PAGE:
This in itself is bad enough, but what happens when communication issues also arise?

“Another noteworthy example alludes to the delay between applications and grants.”One person told us the the EPO doesn’t like to talk with applicants but prefers speaking to lawyers, instead, which then introduces prohibitive costs. We learned about the “EPO’s recommendation that applicants use qualified professional representatives. Despite the fees applicants pay to the EPO for their services it is apparent that the EPO would sooner not deal directly with inventors. The economic reality of non-corporate inventors seems wholly lost on the EPO. For the record I did use a patent attorney [...] until funds ran out. This highly competent attorney clearly had no greater success in dealing with the EPO than I. Informally the lawyer has provided pro bono advice since.”

Another noteworthy example alludes to the delay between applications and grants. “On a simple time apportionment basis,” old us one person, “given the mere 20 year protection the current EPO delays represents a loss of 30%. After an appeal process this will be 50%. In reality there reaches a stage when it ceases to be sensible to proceed so this delay could amount to 100% loss.”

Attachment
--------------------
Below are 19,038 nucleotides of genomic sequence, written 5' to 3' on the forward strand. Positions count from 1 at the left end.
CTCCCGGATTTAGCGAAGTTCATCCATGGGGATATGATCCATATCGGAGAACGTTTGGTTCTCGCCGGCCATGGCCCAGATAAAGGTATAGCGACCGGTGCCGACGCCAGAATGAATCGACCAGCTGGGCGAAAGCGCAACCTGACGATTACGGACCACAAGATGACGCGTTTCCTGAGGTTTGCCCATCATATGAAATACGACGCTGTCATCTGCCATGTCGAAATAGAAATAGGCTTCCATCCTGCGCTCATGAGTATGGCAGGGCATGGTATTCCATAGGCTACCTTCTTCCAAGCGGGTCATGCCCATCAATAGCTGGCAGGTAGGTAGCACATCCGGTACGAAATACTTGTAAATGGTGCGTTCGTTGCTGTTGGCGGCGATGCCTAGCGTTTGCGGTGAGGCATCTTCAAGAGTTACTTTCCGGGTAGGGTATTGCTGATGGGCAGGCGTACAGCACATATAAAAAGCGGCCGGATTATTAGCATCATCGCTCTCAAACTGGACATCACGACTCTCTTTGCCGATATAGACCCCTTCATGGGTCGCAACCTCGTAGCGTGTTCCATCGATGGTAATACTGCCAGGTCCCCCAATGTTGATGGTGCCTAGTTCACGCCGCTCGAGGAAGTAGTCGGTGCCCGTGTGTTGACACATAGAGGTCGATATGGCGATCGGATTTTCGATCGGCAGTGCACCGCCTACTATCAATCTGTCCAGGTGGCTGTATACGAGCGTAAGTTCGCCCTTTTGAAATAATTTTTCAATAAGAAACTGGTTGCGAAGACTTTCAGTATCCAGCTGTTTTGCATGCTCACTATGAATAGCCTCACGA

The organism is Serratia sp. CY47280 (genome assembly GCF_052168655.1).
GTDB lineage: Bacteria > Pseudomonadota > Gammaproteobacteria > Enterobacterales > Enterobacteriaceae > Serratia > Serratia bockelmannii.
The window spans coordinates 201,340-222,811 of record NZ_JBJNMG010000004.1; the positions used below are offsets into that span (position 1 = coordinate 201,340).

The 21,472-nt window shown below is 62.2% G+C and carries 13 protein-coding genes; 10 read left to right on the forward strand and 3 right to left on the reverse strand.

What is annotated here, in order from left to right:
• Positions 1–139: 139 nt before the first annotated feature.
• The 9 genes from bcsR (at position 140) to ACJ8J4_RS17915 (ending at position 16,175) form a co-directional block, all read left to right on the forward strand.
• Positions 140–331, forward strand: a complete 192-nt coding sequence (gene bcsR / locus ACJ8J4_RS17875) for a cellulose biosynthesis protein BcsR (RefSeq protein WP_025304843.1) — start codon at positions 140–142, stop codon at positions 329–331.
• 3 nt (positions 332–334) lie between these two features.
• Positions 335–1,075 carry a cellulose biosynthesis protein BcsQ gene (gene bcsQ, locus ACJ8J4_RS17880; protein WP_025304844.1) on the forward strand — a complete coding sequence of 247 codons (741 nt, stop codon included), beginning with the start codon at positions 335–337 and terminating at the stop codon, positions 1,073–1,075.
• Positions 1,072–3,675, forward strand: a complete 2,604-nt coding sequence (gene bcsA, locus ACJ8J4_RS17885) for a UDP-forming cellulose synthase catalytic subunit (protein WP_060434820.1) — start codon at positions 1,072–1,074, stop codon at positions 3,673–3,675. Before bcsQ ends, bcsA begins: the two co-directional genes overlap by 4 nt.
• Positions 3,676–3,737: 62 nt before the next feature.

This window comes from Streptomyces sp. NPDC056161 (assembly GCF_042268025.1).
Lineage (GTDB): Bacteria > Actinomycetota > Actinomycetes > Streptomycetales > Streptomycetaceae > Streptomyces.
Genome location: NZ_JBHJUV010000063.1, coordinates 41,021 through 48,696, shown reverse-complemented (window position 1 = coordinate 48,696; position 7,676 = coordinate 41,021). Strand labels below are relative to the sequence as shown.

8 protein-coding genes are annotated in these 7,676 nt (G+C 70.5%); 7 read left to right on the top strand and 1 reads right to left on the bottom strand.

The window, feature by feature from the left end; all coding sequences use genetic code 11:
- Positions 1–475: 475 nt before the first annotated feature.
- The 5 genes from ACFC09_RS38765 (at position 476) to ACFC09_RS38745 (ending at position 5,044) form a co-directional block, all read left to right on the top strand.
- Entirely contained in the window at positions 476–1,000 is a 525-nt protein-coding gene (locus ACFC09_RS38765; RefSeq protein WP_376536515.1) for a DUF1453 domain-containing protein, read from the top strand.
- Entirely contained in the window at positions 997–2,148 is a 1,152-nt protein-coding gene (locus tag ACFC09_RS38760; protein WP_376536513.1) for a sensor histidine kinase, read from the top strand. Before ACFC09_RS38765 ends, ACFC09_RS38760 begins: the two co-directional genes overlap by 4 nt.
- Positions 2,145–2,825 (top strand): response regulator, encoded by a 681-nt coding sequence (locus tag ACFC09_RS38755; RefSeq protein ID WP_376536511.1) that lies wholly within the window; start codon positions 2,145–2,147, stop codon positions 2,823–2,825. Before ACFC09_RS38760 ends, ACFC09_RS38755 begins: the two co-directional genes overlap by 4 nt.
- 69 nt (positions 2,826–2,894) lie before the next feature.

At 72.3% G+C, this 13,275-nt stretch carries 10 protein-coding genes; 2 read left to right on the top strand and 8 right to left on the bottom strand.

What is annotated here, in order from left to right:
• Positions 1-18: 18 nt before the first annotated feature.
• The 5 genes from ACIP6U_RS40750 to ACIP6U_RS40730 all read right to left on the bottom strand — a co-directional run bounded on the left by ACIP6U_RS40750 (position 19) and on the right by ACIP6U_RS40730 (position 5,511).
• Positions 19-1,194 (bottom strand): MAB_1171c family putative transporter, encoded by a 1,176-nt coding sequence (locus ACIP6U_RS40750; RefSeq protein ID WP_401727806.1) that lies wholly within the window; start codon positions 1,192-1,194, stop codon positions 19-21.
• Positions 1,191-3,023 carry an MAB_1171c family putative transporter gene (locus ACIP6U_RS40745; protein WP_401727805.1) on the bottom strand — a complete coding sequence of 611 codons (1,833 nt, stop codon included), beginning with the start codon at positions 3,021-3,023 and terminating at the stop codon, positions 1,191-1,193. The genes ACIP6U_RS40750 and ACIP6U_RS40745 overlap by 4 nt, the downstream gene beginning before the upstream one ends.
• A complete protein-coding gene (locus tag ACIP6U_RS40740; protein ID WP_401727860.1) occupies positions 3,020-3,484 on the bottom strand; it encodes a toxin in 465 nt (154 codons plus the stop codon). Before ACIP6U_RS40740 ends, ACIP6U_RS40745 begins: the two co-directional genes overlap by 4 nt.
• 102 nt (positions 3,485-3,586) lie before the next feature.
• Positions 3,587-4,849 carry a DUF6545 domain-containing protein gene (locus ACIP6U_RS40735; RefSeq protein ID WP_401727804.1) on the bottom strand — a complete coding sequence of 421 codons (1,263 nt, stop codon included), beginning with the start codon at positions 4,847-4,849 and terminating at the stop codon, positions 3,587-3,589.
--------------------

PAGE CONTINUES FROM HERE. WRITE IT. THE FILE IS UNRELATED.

If it can take a whole decade to be granted a patent, where’s the incentive to file? Even if claimed damages can go back to the time of initial application, who’s to say that the patenter or the infringer/s won’t have gone bankrupt by then?

“It is not hard to see how companies such as Microsoft, with a whole legion of lawyers in each country, benefits from such a setup, whereas small European inventors are left only with the illusion that the EPO is looking after their interests.”Other issues include E-mail communication. “When an E-mail can be used,” we’ve been told, it can “seems very confusing.” One person inside the Organisation “claims that the EPO treats E-mails as not received [but later] he claims that E-mails cannot be ignored. [...] the position on E-mails now seems in part governed by security and time limits. On the position of security I would have thought this a matter for the applicant to decide; as regards time limits I would have thought the only sensitivity on this point relates to the filing of the original application. My experience is that the acceptance of E-mails or not is a means of exerting control over the applicant. It is clearly nonsense to resend a document by post that the EPO acknowledges they already have as an E-mail. The prohibition of using E-mails clearly adds cost and delay.”

It is not hard to see how companies such as Microsoft, with a whole legion of lawyers in each country, benefits from such a setup, whereas small European inventors are left only with the illusion that the EPO is looking after their interests.

The EPO is broken and change is desperately needed because the intended stakeholders (Europeans, not globalists and multinationals) gradually see what they’re really up against.